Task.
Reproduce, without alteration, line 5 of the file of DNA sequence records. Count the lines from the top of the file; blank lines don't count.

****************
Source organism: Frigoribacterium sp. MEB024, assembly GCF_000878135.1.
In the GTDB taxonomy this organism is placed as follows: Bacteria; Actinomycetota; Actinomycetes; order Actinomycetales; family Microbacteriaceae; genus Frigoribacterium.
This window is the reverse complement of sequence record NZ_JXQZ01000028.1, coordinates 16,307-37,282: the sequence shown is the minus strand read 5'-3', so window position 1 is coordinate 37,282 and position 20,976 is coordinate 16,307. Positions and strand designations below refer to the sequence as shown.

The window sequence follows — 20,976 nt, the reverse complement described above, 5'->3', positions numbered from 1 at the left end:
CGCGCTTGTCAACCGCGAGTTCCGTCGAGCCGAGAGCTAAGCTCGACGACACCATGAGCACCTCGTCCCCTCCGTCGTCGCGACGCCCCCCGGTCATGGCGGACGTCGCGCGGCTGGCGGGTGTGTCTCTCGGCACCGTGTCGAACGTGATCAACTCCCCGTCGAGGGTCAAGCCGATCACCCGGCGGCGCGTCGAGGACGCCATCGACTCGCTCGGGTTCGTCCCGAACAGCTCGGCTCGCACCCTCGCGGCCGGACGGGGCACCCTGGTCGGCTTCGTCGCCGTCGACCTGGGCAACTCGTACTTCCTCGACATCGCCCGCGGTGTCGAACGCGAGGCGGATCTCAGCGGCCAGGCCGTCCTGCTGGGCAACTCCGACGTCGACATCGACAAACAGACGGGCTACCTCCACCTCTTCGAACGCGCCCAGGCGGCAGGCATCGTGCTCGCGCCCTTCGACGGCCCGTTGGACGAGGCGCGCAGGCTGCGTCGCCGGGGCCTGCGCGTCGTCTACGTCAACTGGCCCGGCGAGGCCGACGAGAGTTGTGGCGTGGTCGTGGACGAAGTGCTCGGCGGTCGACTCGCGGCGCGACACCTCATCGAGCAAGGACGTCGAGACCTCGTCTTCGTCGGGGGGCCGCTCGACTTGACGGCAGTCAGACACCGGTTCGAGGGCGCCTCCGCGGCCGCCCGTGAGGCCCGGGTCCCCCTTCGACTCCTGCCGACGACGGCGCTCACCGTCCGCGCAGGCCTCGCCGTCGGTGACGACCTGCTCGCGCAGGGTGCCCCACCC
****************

CGCGCTTGTCAACCGCGAGTTCCGTCGAGCCGAGAGCTAAGCTCGACGACACCATGAGCACCTCGTCCCCTCCGTCGTCGCGACGCCCCCCGGTCATGGCGGACGTCGCGCGGCTGGCGGGTGTGTCTCTCGGCACCGTGTCGAACGTGATCAACTCCCCGTCGAGGGTCAAGCCGATCACCCGGCGGCGCGTCGAGGACGCCATCGACTCGCTCGGGTTCGTCCCGAACAGCTCGGCTCGCACCCTCGCGGCCGGACGGGGCACCCTGGTCGGCTTCGTCGCCGTCGACCTGGGCAACTCGTACTTCCTCGACATCGCCCGCGGTGTCGAACGCGAGGCGGATCTCAGCGGCCAGGCCGTCCTGCTGGGCAACTCCGACGTCGACATCGACAAACAGACGGGCTACCTCCACCTCTTCGAACGCGCCCAGGCGGCAGGCATCGTGCTCGCGCCCTTCGACGGCCCGTTGGACGAGGCGCGCAGGCTGCGTCGCCGGGGCCTGCGCGTCGTCTACGTCAACTGGCCCGGCGAGGCCGACGAGAGTTGTGGCGTGGTCGTGGACGAAGTGCTCGGCGGTCGACTCGCGGCGCGACACCTCATCGAGCAAGGACGTCGAGACCTCGTCTTCGTCGGGGGGCCGCTCGACTTGACGGCAGTCAGACACCGGTTCGAGGGCGCCTCCGCGGCCGCCCGTGAGGCCCGGGTCCCCCTTCGACTCCTGCCGACGACGGCGCTCACCGTCCGCGCAGGCCTCGCCGTCGGTGACGACCTGCTCGCGCAGGGTGCCCCACCC